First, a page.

No Mow May


With winter behind us, many will be tempted to mow, strim, cut back and tidy their gardens. But Wanstead resident Karen Myers explains why you should resist and join in with No Mow May 

A recent survey by the charity Buglife found the UK’s flying insect population has declined by as much as 60% in the last 20 years, and scientists have confirmed land-dwelling insect populations continue to collapse by around 9% every decade. This freefall in the mainstay of our ecosystem is due to a variety of reasons, including climate change, intensive farming methods, pesticide use in parks, on kerbsides and in private gardens, habitat loss and a new trend to carpet gardens in plastic grass.

So, what can we do to reverse this worrying decline and, in some cases, the complete extinction of our beautiful buzzing friends? The answer is, plenty! If you have some outside space, a balcony or even a window ledge for flowers, you can make a real difference. Studies tell us that short, clipped and mown monoculture lawns, which have been popular for so long, are actually a barren wasteland for insects. By allowing some areas of your grass to grow longer, you will be providing shelter and important early food sources for a variety of pollinators. Perhaps also consider making part of your lawn into an area for wild flowers. This will reward you with a stunning show of colour, as well as attracting a wide range of insects. It is about this time that bees and other pollinators emerge from a long winter of hibernation, and they are absolutely starving – areas of grass left to grow give opportunities for daisies, clover and dandelions, which are not only beautiful but also provide sustenance for insects.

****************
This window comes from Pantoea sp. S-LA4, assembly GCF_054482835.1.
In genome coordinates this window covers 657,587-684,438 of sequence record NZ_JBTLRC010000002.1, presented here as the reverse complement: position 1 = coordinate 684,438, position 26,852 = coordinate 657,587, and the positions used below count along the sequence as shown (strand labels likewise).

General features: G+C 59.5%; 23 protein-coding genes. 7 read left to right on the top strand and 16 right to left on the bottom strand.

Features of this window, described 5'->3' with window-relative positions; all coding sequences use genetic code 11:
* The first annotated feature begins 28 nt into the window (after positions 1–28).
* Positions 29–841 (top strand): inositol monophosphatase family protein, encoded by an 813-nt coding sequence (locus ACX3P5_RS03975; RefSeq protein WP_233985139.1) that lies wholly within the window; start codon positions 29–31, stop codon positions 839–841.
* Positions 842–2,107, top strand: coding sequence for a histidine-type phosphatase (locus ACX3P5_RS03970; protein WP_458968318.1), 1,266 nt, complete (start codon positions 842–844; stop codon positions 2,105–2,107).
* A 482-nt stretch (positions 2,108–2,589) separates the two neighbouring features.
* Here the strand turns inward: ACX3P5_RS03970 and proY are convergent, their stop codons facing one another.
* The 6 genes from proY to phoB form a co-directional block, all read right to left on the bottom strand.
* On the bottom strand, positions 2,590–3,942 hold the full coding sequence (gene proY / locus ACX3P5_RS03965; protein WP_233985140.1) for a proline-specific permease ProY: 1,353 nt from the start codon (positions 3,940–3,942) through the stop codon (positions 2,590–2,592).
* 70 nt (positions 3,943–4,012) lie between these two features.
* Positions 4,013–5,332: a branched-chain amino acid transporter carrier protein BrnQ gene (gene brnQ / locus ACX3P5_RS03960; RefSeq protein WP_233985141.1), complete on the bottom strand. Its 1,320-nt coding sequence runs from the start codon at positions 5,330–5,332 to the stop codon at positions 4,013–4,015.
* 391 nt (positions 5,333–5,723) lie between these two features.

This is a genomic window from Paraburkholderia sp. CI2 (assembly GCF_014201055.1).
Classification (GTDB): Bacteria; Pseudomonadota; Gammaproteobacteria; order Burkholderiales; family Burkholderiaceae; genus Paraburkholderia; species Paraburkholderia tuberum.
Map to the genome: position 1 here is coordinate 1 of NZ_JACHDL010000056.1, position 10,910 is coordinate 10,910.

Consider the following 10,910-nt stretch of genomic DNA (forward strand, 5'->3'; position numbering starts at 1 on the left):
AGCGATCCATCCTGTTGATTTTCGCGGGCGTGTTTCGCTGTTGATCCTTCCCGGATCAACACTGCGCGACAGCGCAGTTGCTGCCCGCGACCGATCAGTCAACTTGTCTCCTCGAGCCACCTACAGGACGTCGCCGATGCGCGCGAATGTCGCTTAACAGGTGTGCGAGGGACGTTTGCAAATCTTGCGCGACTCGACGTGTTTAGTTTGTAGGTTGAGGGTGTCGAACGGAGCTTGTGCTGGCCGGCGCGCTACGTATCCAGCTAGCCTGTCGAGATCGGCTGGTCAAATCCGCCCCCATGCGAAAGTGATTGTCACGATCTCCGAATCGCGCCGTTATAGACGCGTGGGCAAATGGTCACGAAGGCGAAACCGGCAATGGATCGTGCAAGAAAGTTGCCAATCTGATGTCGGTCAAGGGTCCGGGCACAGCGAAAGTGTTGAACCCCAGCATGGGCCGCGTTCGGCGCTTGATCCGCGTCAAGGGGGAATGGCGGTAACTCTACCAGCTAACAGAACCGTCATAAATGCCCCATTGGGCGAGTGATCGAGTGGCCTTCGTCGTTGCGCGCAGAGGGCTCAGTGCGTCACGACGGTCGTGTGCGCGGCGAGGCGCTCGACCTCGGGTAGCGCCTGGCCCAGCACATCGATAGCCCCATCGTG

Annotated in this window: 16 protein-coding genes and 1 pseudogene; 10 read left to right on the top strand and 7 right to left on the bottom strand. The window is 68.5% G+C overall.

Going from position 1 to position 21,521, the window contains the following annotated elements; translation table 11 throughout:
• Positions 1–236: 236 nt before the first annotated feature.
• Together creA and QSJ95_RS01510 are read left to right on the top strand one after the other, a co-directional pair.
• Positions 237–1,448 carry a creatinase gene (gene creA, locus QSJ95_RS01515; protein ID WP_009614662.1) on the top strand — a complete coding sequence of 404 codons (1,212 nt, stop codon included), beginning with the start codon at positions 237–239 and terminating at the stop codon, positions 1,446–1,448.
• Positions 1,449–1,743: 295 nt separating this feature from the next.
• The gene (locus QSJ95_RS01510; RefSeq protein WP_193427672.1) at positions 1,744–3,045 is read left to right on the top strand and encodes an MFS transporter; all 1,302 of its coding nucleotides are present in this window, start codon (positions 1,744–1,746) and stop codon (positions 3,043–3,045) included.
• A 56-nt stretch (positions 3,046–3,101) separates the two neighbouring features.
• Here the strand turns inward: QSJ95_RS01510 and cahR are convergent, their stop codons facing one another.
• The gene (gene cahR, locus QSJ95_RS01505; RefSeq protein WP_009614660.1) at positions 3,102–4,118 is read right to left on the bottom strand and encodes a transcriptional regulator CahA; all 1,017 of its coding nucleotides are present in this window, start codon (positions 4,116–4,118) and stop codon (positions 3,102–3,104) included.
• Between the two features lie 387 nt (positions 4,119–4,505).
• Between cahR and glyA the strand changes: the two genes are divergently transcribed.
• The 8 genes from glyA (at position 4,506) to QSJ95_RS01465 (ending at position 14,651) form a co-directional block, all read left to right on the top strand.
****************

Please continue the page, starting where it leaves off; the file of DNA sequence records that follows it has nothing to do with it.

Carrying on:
Have you noticed, in a tucked away area on the eastbound platform at Snaresbrook Station, a pile of logs for a beetle shelter? Amongst many other benefits for nature, this small act of human kindness has encouraged a pair of beautiful Chaffinches to regularly visit the platform. Replicated across Wanstead gardens, this simple deed could provide the easy win of a plentiful food source for birds. 

Hedgehogs occasionally slumber through summer days in long grass, so you could also be providing a safe haven for some of Wanstead’s few precious colonies of hogs. Do always take care to check first when strimming or mowing as hedgehogs do not run away when they sense danger, they just curl up. 

If you do decide to help the bees, butterflies and other insects this May (and hopefully in June onwards), please steer clear of using pesticides and choose plants for your beds or balconies that are pollinator-friendly, such as Dog Rose (Rosa canina), Meadow Cranesbill (Geranium pratense) and English Lavender (Lavendula angustifolia).

If we all pulled together, Wanstead gardens could provide a vital safe haven for our local insect population and wildlife in general. We just need to relax a little and share our space with nature. Happy gardening everyone!

For more information on No Mow May, visit wnstd.com/nomow